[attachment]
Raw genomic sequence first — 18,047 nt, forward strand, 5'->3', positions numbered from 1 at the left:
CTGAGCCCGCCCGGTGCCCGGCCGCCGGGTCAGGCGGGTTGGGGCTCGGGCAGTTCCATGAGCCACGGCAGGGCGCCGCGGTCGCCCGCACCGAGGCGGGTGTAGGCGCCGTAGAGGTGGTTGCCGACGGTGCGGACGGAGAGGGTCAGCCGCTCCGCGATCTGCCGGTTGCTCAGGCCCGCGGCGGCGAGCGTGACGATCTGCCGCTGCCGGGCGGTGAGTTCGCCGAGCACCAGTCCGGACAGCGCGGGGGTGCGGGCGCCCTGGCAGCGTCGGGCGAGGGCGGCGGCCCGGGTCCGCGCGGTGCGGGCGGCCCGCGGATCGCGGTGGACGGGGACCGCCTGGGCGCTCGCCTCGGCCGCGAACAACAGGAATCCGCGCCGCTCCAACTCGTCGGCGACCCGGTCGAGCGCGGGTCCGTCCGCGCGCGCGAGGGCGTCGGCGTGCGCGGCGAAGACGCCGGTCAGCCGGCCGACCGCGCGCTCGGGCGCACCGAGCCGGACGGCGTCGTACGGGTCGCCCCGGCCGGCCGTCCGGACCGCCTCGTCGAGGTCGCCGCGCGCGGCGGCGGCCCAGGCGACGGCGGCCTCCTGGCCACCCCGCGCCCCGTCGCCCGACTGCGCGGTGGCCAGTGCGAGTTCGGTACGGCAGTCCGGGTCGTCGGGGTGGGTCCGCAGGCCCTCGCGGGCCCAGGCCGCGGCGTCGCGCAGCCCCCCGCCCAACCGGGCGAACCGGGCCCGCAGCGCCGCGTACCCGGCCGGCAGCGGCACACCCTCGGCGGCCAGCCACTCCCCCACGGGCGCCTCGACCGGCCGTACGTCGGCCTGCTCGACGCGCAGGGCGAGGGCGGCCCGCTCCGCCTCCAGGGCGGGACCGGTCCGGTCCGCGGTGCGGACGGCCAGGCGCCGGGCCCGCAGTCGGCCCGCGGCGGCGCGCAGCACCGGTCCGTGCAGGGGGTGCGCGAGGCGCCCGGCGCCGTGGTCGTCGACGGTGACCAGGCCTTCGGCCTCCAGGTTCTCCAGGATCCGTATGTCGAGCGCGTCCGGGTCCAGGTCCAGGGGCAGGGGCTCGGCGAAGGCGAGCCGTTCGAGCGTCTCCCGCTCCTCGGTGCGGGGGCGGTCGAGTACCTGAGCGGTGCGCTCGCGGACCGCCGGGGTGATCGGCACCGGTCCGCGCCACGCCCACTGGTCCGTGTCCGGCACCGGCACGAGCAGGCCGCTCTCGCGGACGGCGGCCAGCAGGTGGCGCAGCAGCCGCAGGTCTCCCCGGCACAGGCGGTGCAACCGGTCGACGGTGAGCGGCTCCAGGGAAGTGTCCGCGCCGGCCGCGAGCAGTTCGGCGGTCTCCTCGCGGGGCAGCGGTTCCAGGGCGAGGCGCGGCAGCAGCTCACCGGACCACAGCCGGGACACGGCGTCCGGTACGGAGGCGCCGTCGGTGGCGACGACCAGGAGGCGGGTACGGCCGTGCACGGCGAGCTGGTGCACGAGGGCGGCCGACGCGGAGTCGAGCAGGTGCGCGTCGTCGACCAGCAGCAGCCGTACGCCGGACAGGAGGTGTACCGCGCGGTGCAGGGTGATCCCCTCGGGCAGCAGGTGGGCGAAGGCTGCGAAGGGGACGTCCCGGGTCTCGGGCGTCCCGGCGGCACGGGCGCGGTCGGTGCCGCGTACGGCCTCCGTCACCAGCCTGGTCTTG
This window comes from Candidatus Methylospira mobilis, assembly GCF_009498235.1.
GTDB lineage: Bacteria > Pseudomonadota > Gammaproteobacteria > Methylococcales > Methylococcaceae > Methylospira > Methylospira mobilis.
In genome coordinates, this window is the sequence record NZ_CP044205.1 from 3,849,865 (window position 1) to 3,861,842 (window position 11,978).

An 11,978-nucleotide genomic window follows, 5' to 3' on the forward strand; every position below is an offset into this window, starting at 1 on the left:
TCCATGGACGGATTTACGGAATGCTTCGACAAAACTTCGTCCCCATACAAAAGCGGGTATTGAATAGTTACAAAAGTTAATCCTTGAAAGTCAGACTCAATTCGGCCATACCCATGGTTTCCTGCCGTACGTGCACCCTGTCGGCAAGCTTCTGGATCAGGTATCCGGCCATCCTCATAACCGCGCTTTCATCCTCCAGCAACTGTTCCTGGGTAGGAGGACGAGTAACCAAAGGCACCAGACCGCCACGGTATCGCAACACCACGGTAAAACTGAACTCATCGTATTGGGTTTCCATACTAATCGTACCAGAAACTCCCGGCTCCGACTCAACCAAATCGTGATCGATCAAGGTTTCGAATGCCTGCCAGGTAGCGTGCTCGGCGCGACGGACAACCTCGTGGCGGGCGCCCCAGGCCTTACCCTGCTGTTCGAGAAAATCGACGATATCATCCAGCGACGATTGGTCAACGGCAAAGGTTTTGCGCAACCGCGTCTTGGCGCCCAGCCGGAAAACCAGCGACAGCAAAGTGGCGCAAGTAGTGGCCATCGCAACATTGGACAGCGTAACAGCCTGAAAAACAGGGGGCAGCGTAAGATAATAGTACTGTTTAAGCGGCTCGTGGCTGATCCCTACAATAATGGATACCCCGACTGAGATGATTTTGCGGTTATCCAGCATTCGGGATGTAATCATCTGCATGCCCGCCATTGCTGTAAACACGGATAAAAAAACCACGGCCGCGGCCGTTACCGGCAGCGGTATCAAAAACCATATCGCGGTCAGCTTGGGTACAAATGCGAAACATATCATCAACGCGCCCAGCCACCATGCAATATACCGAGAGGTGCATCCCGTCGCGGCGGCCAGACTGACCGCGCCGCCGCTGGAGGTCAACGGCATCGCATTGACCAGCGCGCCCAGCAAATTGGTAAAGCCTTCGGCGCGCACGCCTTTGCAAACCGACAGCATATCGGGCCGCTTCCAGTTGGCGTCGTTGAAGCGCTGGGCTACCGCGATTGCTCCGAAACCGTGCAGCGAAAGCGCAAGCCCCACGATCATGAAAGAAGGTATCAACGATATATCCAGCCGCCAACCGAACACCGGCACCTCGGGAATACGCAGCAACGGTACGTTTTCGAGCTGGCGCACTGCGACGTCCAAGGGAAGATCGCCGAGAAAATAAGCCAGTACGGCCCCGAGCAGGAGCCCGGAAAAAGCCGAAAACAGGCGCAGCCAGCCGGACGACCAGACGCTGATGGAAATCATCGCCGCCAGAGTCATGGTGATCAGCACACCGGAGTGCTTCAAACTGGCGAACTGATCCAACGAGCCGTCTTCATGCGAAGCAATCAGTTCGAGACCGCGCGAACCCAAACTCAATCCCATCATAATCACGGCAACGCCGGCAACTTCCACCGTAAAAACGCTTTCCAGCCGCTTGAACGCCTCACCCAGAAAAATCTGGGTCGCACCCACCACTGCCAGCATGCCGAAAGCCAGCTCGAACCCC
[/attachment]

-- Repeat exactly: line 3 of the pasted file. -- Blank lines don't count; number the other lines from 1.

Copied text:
This window comes from Candidatus Methylospira mobilis, assembly GCF_009498235.1.